PHUKET, Thailand — Fusing premium wellness facilities with an eco-friendly and ethical ethos, the Keemala resort in Thailand is proving that wellness travellers don’t have to substitute style for consciousness.
Instead, the forest retreat, nestled above the northwest coast of Phuket, is setting itself apart from its competitors in the region (of which there are an increasing amount), with a holistic approach to wellness that connects the dots between the wellbeing of its individual guests and that of the wider world.
The award-winning Thai-owned property, launched in 2015, might look the part with its Bird’s Nest pool villas, thatched spa pods and meditation cave, but beneath its premium aesthetic lies a commitment to the natural features of the landscape — trees, streams and waterfalls have been cleverly integrated into the resort’s design rather than tampering with the existing ecosystem.
Elsewhere, rescued water buffalo and chicken roam the pathways, while spa and kitchen staff pick fresh ingredients from the organic herb garden to create home-grown offerings. The goal is to immerse guests in a world of tradition, nature and the basics of living.
With health and wellness a central tenet throughout the resort, its Mala spa; comprising of eight treatment pods, are almost village like in stature. As well as offering a vast list of treatments and healing therapies, from massages and scrubs to restorative raindrop treatments and crystal reiki, guests can make use of sauna and steam rooms, with a number of treatment rooms designed to accommodate both individuals and couples.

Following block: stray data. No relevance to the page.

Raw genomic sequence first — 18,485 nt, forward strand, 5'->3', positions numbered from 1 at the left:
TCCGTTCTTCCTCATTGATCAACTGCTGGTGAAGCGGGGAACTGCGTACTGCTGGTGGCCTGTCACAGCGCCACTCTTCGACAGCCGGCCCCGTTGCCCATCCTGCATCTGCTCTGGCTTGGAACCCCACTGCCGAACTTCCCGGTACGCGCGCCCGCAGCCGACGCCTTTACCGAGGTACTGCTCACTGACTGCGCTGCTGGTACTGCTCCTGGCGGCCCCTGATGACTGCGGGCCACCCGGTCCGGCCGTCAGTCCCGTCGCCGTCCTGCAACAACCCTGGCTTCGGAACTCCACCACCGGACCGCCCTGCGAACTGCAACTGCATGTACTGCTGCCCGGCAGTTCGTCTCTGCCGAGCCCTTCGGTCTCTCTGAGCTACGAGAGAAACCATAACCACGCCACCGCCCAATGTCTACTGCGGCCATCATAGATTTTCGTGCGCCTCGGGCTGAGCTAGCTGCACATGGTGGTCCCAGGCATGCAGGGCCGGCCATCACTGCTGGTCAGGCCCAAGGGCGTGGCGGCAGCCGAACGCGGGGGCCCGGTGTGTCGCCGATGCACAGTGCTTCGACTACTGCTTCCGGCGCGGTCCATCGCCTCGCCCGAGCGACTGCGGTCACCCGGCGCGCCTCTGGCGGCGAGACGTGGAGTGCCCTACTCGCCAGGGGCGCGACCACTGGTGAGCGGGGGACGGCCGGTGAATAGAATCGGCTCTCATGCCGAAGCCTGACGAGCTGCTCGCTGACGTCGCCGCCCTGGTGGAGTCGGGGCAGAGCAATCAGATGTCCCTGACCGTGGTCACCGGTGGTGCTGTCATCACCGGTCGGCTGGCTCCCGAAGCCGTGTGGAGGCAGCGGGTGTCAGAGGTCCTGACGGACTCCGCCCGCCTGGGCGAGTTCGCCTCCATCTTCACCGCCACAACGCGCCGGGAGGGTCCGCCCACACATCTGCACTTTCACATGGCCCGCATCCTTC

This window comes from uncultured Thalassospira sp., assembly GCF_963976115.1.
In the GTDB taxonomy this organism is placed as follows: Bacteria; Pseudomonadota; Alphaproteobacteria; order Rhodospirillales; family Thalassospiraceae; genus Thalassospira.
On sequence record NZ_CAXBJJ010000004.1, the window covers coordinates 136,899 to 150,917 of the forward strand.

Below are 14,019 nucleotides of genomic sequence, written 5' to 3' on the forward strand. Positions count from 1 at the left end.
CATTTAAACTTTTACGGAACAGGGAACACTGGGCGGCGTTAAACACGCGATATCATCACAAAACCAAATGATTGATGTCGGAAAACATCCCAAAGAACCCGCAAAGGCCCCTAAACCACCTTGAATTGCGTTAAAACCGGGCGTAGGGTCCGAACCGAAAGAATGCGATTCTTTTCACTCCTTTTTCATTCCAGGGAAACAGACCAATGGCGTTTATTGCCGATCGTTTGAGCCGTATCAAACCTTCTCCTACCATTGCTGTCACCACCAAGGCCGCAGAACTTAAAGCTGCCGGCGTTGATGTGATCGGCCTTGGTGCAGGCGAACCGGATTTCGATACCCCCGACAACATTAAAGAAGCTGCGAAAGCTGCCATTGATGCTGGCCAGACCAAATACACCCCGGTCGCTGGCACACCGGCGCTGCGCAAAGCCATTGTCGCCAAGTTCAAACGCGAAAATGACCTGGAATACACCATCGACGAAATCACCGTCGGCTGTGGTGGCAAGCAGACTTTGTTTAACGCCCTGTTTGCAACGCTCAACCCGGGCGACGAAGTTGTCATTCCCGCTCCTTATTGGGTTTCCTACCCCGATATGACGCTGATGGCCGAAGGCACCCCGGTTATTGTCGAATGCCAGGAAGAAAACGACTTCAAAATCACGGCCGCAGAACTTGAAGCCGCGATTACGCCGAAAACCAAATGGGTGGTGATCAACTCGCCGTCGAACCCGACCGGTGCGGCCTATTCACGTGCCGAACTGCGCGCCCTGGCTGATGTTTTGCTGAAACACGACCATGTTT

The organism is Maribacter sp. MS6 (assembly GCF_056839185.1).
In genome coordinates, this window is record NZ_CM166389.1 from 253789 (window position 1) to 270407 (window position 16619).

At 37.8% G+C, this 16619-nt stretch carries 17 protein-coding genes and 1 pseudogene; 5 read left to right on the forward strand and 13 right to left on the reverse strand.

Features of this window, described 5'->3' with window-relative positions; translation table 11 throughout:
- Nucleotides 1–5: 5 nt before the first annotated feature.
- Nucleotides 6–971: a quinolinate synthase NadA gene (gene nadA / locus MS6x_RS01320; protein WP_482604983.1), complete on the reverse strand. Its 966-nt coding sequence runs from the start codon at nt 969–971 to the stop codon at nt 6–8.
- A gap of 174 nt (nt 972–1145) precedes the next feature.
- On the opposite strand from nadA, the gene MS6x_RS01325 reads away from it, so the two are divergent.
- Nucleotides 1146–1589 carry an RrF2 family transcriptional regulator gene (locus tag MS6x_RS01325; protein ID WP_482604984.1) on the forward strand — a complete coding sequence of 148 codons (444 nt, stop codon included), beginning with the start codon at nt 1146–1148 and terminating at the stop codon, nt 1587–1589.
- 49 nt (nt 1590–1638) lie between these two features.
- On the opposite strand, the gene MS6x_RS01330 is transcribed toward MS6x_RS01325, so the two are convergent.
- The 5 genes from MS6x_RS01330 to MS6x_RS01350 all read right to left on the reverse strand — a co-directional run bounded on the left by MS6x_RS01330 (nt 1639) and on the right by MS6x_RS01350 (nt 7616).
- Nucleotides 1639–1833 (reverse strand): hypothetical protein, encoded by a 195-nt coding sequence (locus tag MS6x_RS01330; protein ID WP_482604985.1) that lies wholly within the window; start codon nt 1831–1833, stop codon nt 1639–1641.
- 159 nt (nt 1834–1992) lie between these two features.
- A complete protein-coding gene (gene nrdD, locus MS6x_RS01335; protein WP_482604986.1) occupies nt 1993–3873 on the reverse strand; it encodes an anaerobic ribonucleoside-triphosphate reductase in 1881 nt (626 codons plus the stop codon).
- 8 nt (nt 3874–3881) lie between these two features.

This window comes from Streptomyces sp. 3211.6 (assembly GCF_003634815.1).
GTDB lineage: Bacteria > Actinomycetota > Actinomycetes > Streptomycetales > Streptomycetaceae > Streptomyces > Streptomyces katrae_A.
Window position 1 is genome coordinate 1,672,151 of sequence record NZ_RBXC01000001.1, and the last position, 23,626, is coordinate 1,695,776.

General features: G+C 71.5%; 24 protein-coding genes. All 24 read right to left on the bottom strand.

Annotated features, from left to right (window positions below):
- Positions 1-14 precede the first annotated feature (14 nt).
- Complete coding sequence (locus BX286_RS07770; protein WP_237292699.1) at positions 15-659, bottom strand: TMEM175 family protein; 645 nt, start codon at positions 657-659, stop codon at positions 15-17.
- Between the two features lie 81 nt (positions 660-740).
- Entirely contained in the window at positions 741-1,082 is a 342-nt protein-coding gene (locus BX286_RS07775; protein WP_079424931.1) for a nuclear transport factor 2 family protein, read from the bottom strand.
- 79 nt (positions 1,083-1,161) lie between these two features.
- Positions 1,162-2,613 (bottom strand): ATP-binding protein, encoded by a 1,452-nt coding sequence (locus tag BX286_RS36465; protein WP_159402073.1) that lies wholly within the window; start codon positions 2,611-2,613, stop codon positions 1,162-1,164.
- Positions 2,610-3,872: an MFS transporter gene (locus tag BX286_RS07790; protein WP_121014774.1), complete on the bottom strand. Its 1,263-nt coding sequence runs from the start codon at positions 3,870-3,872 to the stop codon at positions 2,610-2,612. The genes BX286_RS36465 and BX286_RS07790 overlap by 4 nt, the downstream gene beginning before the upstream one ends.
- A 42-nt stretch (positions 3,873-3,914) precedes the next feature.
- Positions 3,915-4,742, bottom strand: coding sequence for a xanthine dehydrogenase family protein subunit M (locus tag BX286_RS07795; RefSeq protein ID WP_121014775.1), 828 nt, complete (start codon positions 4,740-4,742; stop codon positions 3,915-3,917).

In addition to curating a programme of guest practitioners, including chiropractors and nutritionists, which guests can book individual sessions with, for those who want more structure, Keemala also offers holistic retreats incorporating spa treatments, private fitness sessions such as yoga and Tai Chi, and daily spa cuisine.
Beyond its guest experiences, the hotel’s respect for the environment means only glass-bottled water is provided in the villas, paper straws are used instead of plastic, and as much as possible packaging for toiletries is made of cloth materials and recycled paper. The hotel also operates a strict policy against aligning itself with any tours or shows that exploit animals.
With conscious travel continuing to grow as a trend within the wellness industry, for luxury resorts in particular, in order to resonate with a wider demographic, it’s becoming more important than ever to provide an experience that enables guests to feel good about their presence.
According to a recent study by travel site Booking.com, almost half (49%) of those questioned said they consider social and environmental issues when deciding where they should travel, with 58% opting not to go to a destination if they are likely to leave a negative impact.
Today’s consumer is becoming more values-driven than ever, and with frontrunners like Keemala proving that luxury wellness travel can be responsible, the market is being revolutionised for the better.
Discover more at Keemala at: www.keemala.com